How to Dye Eggs Naturally

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I have don’t many “natural egg dying posts”, simply because, here in the UK, most eggs we get are brown (a bit like dying your white eggs with coffee granules or onion skins!). Which makes them hard to dye naturally (well hard to dye at all to be honest, painting is usually the option). BUT.. we do occassionally get white eggs, plus I get many readers who have asked for information about how to dye eggs naturally.. so with Orthodox Easter coming up, I thouhgt I would share this simple and gorgeous technique with you! These are a perfect way to decorate hardboiled Easter Eggs as they are of safe to eat!

natural egg dying

What can I use to Dye Eggs Naturally?

how to dye eggs naturally

Firstly.. you will need to decide what natural resources you would like to use to dye your eggs naturally. The most common and most effective natural dyes are. Quantities are to be used with 2 cups of water

  • Beetroot (pinky/ red) – 1½ cup shredded red beets
  • Onion skins (brown/ orange) – 7-8 yellow onion skins
  • Red Onion skins (darker brown) – 7-8 red onion skins
  • Red cabbage (light blue) –  1½ cups shredded red cabbage
  • Dried hibiscus flowers (lavender or indigo) – 1-2 cups
  • Ground Tumeric (a strong yellow) – 3 table spoons
  • Mixing cabbage & tumeric to give green (I haven’t tested this!)

People also rave about using

  • spinach for green
  • blueberries for blue
  • chilli powder for orange.

But I confess – blueberries are precious in my house, I am “sorry not sorry” to say, that I would rather eat them than use them as a natural dye.. yes, even if the blue is gorgeously blue! And spinach always is quite a week green.. so again, I wouldn’t necessarily try too hard with this.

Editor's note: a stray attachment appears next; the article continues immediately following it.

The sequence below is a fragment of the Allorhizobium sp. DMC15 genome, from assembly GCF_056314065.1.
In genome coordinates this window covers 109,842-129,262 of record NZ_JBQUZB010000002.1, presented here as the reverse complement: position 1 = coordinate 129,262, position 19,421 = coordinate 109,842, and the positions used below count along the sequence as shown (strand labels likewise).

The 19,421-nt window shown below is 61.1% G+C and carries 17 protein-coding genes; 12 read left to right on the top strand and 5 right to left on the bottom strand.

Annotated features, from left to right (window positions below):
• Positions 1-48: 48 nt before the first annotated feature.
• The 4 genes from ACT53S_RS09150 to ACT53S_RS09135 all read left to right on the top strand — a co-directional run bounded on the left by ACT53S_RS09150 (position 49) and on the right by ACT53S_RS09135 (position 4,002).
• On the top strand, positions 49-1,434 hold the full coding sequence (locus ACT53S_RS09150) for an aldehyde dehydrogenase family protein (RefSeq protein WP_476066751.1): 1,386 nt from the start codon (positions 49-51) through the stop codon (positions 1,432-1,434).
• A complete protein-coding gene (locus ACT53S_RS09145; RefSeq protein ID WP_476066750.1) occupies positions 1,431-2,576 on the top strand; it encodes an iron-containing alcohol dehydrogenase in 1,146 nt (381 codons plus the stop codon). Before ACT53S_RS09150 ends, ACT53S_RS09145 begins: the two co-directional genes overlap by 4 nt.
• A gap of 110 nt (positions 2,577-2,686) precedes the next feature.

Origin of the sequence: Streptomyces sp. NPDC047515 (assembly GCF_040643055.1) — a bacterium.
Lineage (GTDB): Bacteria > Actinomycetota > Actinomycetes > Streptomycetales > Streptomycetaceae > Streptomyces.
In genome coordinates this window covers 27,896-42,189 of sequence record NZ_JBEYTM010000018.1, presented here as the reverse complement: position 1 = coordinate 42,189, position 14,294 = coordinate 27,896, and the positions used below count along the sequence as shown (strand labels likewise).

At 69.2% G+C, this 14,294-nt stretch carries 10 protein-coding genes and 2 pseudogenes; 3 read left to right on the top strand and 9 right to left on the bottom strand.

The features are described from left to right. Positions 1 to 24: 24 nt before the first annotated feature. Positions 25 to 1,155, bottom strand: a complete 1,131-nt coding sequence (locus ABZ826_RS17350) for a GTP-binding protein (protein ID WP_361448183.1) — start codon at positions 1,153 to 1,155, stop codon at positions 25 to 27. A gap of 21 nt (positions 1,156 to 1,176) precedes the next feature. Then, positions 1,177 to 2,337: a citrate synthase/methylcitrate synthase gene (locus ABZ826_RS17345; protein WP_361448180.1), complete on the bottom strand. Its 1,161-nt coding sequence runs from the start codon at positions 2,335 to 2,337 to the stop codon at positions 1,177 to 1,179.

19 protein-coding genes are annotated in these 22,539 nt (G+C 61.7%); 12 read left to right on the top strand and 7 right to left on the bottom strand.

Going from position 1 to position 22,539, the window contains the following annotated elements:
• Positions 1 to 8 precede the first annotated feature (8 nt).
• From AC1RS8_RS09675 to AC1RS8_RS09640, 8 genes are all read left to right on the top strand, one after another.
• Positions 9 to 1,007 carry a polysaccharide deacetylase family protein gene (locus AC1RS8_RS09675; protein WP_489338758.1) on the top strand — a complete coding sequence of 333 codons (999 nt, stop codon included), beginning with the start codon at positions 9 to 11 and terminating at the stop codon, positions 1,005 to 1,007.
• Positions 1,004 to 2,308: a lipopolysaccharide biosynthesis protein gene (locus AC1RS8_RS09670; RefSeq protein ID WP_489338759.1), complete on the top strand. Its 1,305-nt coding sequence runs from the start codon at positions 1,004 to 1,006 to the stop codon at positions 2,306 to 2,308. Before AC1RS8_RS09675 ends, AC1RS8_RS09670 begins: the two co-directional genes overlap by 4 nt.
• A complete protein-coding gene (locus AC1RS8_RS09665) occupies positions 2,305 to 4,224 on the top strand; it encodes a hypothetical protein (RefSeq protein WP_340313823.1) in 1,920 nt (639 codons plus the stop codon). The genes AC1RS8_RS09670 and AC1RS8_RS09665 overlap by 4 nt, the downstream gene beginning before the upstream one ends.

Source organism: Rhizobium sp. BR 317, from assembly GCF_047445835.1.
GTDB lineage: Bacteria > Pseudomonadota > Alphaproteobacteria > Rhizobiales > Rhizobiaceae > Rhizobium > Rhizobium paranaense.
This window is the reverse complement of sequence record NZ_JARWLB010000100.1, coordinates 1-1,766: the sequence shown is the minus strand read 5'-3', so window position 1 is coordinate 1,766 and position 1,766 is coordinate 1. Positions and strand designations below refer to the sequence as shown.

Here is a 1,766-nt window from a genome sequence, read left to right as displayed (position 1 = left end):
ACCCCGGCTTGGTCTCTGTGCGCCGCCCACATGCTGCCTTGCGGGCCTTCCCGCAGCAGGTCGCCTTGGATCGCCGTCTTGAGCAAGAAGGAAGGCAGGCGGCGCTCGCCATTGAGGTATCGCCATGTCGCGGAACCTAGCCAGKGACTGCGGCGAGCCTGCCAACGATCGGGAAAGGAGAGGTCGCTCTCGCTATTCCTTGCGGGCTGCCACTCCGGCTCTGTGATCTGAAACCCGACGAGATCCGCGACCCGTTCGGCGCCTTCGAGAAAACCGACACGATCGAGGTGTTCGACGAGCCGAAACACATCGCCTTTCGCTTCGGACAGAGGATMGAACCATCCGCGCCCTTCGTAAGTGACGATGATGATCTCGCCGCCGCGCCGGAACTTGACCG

Note on time – how long does this method need

Most people recommend leaving your naturally dyed eggs in their colour solution overnight! So take this into account when planning your natural egg decorating!

Supplies needed to dye eggs naturally

  • White eggs (hard boiled eggs are better, as they have a natural weight – you can actually hard boil them during the dying process)
  • Your natural material (dyeing agent) of choice – onion skins are great
  • Some pretty leaves – e.g. coriander
  • Old stockings
  • Water (2 cups)
  • White vinegar (2 table spoons)
  • Kitchen towel to gently pat dry
  • Slotted spoon (ladle with holes)

How to dye eggs naturally

Dying eggs naturally, is very similar to dying eggs with food coloring, save for that you will need to heat your natural dyeing agent first to “extract” the colour. But both methods require white vinegar in order to help bind the color to your eggs. And both methods require you to handle your eggs carefully afterwards and gently pad them dry with kitchen towel to help avoid rubbing off any of the dyes. The other key difference, is that food colouring eggs, tend to take the colour more quickly, so doesn’t take as long!

Our Food Colouring Egg Dye post, shows you how to create patterns with rubber bands and tape. This post, shows you how to create lovely leaf patterns on your eggs!

Prepare your dyeing mixture

This is not an exact science – but roughly use 2 cups of water to your dyeing agents amounts shared above. You can use the same solution a few times in not all your eggs fit and you want to be eco friendly and reuse the same solution/ less dying agents!